“If you don’t get away from me, we will be on the front page of tomorrow’s newspaper.”
“Leave this room, or I’ll be gifted a small holiday in a jail cell.”
“Please, Lord, just keep them alive until bedtime.”
“If you don’t behave, I am duct-taping you to the ceiling fan and shooting you with Nerf guns.” This one backfired on me. They thought it was a great idea. I had to hide the duct tape.
Terrible things for a parent to say, huh?
No, it’s not. In fact, it’s perfectly normal. Telling your child that they have pushed you to your breaking point is healthy. It lets your child know that their behavior has emotional consequences. I prefer to do it in a more joking way than most. My children share my sense of humor, so it works with them.
However, you must know your child. My children know, without a doubt, that I love them and they have seen firsthand that I will protect them no matter what. They know they can wake me up if it’s after 7, or just curl up in bed with me if it’s before. They know the rules, because I enforce the rules. They know what punishment will happen if a specific rule is broken. They know I wouldn’t actually do what I threaten. It’s just a fun way of mom saying, “I’m hitting my breaking point.”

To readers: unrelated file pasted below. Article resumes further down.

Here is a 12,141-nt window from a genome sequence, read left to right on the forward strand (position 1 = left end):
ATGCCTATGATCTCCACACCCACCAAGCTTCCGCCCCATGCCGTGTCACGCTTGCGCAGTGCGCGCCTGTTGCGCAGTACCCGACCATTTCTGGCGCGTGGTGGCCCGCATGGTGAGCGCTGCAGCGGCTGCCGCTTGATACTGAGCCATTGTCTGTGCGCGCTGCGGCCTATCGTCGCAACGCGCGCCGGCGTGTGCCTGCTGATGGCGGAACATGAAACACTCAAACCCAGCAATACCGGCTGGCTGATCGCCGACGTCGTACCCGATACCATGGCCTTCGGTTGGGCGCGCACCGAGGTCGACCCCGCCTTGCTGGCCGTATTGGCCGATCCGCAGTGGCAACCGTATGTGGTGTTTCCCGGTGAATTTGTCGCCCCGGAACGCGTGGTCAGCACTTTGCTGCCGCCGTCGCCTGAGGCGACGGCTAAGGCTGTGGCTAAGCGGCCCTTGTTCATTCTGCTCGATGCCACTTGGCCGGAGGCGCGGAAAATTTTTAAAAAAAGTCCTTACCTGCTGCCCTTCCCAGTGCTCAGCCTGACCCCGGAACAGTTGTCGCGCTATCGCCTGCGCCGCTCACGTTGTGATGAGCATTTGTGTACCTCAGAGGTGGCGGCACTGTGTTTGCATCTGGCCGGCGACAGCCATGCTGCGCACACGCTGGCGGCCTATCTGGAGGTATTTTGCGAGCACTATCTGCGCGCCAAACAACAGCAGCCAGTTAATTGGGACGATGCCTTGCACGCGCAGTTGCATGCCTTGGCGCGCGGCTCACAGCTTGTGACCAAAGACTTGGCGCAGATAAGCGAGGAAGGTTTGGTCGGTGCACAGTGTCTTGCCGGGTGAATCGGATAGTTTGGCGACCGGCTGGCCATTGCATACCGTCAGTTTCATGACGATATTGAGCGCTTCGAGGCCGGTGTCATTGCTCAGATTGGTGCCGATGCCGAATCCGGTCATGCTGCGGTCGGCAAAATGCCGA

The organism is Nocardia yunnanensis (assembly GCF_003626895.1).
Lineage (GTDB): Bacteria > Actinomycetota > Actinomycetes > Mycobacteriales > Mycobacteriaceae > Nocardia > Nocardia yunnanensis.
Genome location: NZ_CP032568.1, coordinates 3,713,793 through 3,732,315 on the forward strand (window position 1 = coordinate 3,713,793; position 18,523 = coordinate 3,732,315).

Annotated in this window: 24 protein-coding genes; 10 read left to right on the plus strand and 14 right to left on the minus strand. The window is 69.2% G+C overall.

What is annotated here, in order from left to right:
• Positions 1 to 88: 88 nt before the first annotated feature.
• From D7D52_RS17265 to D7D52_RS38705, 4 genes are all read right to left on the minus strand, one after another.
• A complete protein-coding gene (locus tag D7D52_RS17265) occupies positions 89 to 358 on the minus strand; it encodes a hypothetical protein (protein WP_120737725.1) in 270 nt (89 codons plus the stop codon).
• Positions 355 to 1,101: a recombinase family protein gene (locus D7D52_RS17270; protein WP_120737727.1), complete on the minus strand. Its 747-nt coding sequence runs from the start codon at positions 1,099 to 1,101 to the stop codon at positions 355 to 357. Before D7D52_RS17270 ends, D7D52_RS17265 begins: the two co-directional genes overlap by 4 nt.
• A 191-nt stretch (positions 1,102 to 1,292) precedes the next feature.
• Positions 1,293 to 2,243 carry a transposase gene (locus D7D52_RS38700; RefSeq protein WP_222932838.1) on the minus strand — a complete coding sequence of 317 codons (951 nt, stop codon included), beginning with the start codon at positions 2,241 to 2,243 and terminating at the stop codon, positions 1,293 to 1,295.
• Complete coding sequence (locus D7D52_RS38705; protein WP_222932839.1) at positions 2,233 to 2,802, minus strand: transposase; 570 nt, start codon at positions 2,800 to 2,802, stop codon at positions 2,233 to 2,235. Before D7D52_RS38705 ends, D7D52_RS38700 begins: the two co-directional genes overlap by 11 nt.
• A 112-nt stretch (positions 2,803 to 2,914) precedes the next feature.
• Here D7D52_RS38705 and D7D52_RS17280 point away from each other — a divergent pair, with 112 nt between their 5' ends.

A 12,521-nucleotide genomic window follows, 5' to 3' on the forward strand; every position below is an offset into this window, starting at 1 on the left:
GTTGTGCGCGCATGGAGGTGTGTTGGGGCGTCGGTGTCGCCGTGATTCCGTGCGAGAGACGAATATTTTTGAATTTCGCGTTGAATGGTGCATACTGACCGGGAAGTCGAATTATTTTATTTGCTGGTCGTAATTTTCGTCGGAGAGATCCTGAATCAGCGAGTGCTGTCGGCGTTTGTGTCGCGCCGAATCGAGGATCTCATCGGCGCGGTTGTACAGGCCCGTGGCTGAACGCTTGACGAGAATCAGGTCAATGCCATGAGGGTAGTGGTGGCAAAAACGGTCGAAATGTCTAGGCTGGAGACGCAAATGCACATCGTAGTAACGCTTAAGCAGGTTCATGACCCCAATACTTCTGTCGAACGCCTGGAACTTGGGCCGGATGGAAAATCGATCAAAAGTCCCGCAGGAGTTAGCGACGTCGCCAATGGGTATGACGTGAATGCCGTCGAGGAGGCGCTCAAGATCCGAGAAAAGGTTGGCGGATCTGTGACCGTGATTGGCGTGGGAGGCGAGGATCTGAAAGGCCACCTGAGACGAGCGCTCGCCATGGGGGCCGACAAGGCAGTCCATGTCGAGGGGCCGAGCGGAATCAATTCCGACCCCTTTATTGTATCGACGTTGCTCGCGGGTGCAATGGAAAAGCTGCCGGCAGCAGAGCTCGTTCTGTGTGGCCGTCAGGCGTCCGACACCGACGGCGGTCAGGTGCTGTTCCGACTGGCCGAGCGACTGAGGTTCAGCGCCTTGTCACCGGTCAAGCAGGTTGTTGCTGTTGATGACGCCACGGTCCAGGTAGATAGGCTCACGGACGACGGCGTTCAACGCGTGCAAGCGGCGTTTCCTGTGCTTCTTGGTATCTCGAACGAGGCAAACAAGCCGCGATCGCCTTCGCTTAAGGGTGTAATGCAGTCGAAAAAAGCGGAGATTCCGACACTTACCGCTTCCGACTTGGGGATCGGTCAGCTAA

Some children are serious and just need to be told that their behavior is making you angry, and they need to leave the room while you calm down.
With only my most sensitive child did I keep most of what I was thinking to myself when she aggravated me. One day she asked me, “Why don’t you joke around with me like you do the others?” I said, “I thought it might hurt your feelings, because you feel things more than they do.” Turns out she felt left out, so I began saying them to her as well.
It would probably look a bit odd to an outsider to see my young daughter smile, because I threatened to hang her upside down in the pantry, and let the dog lick her face (something she hated), if she didn’t stop arguing with me over her talking to her characters at the same time she was talking to me (my writer). Seriously, it became very confusing as to who (whom?) she was addressing.
Anyone who tells you that they have never, just for a brief second, wanted to duct tape their non-stop screaming child’s mouth shut is lying. Well, okay, they may have thought of holding the child’s head under water instead.
Guess what? It’s okay to have those thoughts!
Does this make you a bad parent? No. Following through on it would make you a bad parent, and you’d definitely get that jail “holiday”. There is nothing wrong with letting your child know you are human, you have limits and they’ve reached them.
Thinking things like this doesn’t make you a bad parent. It makes you a human one. It makes you a parent who has limits like all parents. That mom you know who seems to have perfect children and life? I can guarantee you there are times she would like to lock herself in a closet with a box of chocolate.